The goal is that once providers have a steady funding stream, they will be able to implement innovative strategies, such as wraparound, to support youth transitioning from congregate care settings to community-based services. In addition, 10 percent of the DHS contract is tied to performance in four areas: length of stay, recidivism over 12 months, the number of youth who re-enter care within 12 months of leaving residential care, and the number of youth who move to a family or family-like setting. Given these performance measures, residential providers will be incentivized to work with foster parent providers and community providers so that youth successfully move on from residential care. Building relationships among residential providers, foster parent providers, and community providers is aligned with the overall goal of having a relationship-focused system.
Because Iowa’s state plan ties eligibility for Medicaid with out-of-home care, DHS is starting to think about whether the state plan will need to be altered or whether DHS will need to apply for a waiver that is aligned with its system of care.
Communication and Collaboration
Building partnerships for Iowa’s system of care began in 2016 with a child welfare summit, where the focus was on the guiding principles. Conversations centered on the importance of keeping children close to home, as well as changing the conversation from “saving” kids to helping parents become the best parents they can be. Key partners in the process included judges, attorneys, and guardians ad litem. In Iowa, a child’s level of care is set by judges in their court orders, so it is crucial that judicial partners understand both the philosophy and the goals of the child welfare system of care.
Engaging the provider community was critical, and DHS worked with leadership from the Coalition for Family and Children’s Services in Iowa (a membership organization of provider agencies) to address concerns and ensure clear communication. DHS also made some changes favorable to the providers, such as the steady funding stream, and used data to demonstrate why beds would need to be reallocated so children could stay closer to home. Data were also used to demonstrate to residential providers youth outcomes on the four new performance measures, so the providers could better understand current performance and make plans for improvement as needed.
Contracts include an emphasis on permanency, but nothing specific to the system of care.
Since the new contracts have not gone into effect, outcome data are not available.
There are several lessons learned and tips that were generated as a result of this exploration:
In developing a system of care, it is critical to start with the data and continue to examine it regularly. Having a tool to gather data that can then be translated into achievement of outcomes is also an important consideration. In Colorado, for example, having data regarding crossover youth in multiple systems was key to making the case that systems should work together to better serve these youth, rather than each system working in silos.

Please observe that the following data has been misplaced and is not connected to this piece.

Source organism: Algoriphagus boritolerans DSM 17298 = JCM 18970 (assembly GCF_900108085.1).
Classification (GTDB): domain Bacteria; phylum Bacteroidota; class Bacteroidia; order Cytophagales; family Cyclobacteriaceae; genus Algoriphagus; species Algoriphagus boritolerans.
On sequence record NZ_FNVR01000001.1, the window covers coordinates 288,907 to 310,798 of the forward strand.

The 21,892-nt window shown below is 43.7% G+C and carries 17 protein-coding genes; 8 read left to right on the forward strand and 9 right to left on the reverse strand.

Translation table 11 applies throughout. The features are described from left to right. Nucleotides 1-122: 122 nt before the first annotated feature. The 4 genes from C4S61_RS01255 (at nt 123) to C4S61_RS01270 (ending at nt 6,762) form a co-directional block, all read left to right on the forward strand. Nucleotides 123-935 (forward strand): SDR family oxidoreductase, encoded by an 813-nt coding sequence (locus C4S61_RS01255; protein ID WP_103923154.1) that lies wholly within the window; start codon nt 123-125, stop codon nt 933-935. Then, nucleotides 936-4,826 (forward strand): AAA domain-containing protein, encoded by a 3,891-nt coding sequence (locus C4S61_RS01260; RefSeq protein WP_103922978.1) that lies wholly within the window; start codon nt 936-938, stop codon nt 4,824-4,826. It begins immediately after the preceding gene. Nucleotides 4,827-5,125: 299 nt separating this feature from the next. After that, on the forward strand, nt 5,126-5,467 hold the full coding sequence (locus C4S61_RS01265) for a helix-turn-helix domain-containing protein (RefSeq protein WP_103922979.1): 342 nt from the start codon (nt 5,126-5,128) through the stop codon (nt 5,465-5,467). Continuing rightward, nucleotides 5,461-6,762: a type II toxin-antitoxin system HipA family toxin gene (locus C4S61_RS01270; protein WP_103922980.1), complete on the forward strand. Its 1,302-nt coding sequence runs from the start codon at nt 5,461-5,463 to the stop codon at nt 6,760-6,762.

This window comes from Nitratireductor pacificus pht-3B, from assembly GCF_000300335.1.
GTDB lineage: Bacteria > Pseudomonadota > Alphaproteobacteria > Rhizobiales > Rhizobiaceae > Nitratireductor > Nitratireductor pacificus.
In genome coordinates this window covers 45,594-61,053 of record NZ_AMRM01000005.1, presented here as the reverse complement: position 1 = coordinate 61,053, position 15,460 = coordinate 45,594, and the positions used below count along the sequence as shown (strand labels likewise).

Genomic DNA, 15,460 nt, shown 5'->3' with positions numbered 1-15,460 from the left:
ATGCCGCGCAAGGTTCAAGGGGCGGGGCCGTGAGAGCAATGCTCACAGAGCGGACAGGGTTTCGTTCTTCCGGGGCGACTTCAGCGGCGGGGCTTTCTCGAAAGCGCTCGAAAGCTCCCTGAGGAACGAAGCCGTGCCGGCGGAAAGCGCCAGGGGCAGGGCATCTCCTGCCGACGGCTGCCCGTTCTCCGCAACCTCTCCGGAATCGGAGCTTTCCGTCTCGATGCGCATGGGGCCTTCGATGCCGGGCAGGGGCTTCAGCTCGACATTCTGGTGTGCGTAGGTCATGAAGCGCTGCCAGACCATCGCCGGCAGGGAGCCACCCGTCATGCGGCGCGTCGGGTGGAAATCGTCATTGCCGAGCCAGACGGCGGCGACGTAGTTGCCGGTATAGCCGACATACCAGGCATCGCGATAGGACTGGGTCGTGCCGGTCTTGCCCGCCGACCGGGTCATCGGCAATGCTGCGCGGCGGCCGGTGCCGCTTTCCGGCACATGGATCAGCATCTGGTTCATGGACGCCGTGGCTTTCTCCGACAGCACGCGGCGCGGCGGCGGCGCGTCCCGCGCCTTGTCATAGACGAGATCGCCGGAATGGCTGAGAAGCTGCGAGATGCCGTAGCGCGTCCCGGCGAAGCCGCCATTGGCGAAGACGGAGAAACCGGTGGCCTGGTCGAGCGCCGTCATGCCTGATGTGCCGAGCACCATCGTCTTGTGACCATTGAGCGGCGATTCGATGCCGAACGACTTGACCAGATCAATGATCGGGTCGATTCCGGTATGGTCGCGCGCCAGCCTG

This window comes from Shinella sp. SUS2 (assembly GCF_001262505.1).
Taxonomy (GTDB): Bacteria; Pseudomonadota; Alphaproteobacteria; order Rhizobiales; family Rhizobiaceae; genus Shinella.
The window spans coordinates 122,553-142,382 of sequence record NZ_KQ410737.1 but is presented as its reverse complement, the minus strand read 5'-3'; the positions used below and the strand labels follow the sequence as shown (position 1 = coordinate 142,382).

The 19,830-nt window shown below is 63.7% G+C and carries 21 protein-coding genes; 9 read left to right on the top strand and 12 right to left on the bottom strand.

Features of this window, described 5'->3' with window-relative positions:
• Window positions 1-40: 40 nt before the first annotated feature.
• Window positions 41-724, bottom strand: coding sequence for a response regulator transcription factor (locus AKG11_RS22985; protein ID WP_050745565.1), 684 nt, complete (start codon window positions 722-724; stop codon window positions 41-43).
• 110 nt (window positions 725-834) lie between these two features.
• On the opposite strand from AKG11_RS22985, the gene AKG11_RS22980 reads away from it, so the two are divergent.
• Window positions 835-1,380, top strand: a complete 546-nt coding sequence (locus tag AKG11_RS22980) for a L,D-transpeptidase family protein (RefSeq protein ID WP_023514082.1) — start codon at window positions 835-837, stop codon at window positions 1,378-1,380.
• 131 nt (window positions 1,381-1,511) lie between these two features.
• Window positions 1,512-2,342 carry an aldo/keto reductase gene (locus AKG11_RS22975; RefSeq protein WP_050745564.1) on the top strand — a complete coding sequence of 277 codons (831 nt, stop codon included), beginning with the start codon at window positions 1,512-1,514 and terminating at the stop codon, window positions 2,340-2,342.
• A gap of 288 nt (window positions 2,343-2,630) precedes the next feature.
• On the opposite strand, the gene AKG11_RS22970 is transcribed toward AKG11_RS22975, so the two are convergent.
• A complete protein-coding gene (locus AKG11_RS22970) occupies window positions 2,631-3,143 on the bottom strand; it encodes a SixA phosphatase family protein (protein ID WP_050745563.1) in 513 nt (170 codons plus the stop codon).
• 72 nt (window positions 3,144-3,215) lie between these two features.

Iowa was also able to use data to identify where high-need youth lived and align its system of care accordingly. Iowa then used these data to create buy-in with its residential care providers and to justify some difficult changes to their contracts.
Using data dashboards, Pennsylvania is able to regularly look at data and use it to understand the needs of the children, youth, and families being served.
All three systems noted the importance of setting and aligning the goals of the system of care, in terms of both outcomes and target population. Data were then used to determine whether goals were being achieved. For example, Pennsylvania wanted to reduce the use of residential care, but found that the children being referred to the system of care were not the ones with the most high-end needs; therefore, the system of care was not having an impact on residential care usage. The state decided to expand its referral criteria to achieve its goal of reducing the use of residential care. Colorado had a similar lesson learned, stating that “you have to get the right population [high-needs children] to get the outcomes that you want [reducing the use of residential care].”
Another critical lesson learned is that achieving the goals of the system of care requires creativity, because the system of care’s principles are often contrary to the usual way of doing business. In Pennsylvania, for example, the system of care’s goal is to have 50 percent family and youth and 50 percent professional representation in meetings. This is sometimes a challenge, since often there are numerous professionals who want to have a seat at the table. In counties that have multiple school districts, this can be even more challenging. One solution that has worked for some counties is to send their special education specialist to represent all the school districts.